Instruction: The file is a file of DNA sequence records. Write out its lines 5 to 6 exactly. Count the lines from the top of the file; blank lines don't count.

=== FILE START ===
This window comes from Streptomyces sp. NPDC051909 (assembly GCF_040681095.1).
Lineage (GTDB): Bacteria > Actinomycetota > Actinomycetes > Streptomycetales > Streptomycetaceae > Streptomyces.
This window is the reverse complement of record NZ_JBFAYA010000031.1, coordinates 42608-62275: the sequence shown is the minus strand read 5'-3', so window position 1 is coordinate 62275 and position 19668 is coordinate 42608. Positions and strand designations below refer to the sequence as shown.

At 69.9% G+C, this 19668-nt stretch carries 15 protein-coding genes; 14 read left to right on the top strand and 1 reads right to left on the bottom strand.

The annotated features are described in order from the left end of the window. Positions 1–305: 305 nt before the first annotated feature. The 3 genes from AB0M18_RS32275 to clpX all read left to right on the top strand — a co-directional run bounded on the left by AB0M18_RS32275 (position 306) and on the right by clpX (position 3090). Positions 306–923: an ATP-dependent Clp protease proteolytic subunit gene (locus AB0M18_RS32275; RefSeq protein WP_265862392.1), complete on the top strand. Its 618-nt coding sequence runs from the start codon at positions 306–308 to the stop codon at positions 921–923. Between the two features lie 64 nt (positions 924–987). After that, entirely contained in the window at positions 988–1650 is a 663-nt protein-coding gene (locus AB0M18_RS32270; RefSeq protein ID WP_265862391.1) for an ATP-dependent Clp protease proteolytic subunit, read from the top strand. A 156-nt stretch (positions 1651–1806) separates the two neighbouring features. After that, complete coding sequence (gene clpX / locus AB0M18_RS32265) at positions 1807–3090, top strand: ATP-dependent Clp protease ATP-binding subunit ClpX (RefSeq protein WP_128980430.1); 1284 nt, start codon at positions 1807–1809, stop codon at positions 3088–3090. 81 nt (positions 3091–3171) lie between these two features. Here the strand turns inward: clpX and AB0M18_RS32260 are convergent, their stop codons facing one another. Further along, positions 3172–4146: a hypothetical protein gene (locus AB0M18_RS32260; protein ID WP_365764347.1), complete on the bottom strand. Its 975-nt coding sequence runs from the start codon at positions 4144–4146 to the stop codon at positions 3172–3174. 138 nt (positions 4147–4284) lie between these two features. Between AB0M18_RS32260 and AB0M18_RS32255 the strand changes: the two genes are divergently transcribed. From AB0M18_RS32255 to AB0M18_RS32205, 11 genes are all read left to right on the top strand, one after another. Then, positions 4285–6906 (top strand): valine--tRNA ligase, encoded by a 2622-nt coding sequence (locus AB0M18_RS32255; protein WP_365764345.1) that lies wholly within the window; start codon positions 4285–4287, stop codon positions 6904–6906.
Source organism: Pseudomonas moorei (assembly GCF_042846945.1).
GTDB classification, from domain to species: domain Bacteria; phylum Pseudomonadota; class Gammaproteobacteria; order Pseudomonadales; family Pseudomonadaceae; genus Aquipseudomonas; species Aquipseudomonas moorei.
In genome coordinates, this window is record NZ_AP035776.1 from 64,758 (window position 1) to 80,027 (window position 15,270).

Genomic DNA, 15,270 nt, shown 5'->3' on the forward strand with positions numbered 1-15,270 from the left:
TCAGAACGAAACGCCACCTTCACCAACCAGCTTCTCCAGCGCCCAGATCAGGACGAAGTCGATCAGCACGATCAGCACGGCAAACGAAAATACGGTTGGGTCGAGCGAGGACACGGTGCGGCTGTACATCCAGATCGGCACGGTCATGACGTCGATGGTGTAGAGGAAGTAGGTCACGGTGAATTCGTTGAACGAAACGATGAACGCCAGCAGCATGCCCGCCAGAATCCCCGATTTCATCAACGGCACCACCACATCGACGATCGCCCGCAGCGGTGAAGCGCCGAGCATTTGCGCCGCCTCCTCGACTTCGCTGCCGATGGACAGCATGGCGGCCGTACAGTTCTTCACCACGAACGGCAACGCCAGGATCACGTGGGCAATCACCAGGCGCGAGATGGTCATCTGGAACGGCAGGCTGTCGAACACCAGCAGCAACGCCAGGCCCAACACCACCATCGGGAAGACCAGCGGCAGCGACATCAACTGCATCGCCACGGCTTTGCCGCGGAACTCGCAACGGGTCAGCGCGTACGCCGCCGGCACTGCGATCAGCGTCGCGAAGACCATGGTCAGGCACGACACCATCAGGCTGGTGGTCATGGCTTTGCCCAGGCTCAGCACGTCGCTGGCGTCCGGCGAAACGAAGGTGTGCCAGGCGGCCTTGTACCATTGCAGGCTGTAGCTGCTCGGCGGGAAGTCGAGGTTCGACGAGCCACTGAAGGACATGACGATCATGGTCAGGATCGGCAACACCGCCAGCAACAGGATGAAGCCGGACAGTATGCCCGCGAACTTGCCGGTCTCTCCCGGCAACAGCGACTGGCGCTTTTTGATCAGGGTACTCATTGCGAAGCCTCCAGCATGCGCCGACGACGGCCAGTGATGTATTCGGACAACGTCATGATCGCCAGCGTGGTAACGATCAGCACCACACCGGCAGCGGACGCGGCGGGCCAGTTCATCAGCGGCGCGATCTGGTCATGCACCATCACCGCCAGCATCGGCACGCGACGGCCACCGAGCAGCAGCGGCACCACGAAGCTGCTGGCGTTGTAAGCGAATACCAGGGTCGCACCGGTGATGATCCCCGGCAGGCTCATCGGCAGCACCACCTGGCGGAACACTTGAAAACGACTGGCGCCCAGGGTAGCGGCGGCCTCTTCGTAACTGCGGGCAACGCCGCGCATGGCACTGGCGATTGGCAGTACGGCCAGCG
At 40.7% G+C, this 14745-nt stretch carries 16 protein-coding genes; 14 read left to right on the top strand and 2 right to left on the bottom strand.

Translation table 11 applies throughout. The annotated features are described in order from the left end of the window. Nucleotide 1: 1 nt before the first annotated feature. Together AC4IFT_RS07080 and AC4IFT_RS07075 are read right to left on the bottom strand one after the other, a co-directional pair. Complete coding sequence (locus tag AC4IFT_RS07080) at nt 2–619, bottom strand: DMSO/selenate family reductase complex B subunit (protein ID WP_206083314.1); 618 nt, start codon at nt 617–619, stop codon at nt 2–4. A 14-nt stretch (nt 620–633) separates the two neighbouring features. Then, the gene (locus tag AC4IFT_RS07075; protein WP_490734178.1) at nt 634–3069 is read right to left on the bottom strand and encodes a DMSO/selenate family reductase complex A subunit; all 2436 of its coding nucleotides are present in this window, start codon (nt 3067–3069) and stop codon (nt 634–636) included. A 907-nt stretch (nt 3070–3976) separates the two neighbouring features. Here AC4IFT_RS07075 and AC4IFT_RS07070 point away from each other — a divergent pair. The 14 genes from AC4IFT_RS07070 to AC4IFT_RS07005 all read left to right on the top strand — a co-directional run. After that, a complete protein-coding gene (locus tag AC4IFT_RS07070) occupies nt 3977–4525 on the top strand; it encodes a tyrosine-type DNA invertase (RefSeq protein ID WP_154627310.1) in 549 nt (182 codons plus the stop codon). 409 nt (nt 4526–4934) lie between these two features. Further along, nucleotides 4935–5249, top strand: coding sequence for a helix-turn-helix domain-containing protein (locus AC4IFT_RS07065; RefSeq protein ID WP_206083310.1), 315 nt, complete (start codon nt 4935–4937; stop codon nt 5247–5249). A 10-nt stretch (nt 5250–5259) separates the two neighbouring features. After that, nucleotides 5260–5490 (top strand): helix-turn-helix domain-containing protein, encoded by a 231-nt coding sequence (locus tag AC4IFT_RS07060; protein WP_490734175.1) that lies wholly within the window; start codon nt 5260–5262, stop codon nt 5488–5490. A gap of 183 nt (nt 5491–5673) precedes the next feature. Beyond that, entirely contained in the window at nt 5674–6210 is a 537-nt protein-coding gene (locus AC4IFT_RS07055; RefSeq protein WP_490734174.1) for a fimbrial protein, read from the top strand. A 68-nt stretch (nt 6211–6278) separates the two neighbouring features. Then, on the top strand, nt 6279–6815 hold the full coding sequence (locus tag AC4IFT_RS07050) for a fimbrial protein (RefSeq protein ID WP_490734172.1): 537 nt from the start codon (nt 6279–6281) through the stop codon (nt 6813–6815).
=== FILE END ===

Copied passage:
The annotated features are described in order from the left end of the window. Positions 1–305: 305 nt before the first annotated feature. The 3 genes from AB0M18_RS32275 to clpX all read left to right on the top strand — a co-directional run bounded on the left by AB0M18_RS32275 (position 306) and on the right by clpX (position 3090). Positions 306–923: an ATP-dependent Clp protease proteolytic subunit gene (locus AB0M18_RS32275; RefSeq protein WP_265862392.1), complete on the top strand. Its 618-nt coding sequence runs from the start codon at positions 306–308 to the stop codon at positions 921–923. Between the two features lie 64 nt (positions 924–987). After that, entirely contained in the window at positions 988–1650 is a 663-nt protein-coding gene (locus AB0M18_RS32270; RefSeq protein ID WP_265862391.1) for an ATP-dependent Clp protease proteolytic subunit, read from the top strand. A 156-nt stretch (positions 1651–1806) separates the two neighbouring features. After that, complete coding sequence (gene clpX / locus AB0M18_RS32265) at positions 1807–3090, top strand: ATP-dependent Clp protease ATP-binding subunit ClpX (RefSeq protein WP_128980430.1); 1284 nt, start codon at positions 1807–1809, stop codon at positions 3088–3090. 81 nt (positions 3091–3171) lie between these two features. Here the strand turns inward: clpX and AB0M18_RS32260 are convergent, their stop codons facing one another. Further along, positions 3172–4146: a hypothetical protein gene (locus AB0M18_RS32260; protein ID WP_365764347.1), complete on the bottom strand. Its 975-nt coding sequence runs from the start codon at positions 4144–4146 to the stop codon at positions 3172–3174. 138 nt (positions 4147–4284) lie between these two features. Between AB0M18_RS32260 and AB0M18_RS32255 the strand changes: the two genes are divergently transcribed. From AB0M18_RS32255 to AB0M18_RS32205, 11 genes are all read left to right on the top strand, one after another. Then, positions 4285–6906 (top strand): valine--tRNA ligase, encoded by a 2622-nt coding sequence (locus AB0M18_RS32255; protein WP_365764345.1) that lies wholly within the window; start codon positions 4285–4287, stop codon positions 6904–6906.
Source organism: Pseudomonas moorei (assembly GCF_042846945.1).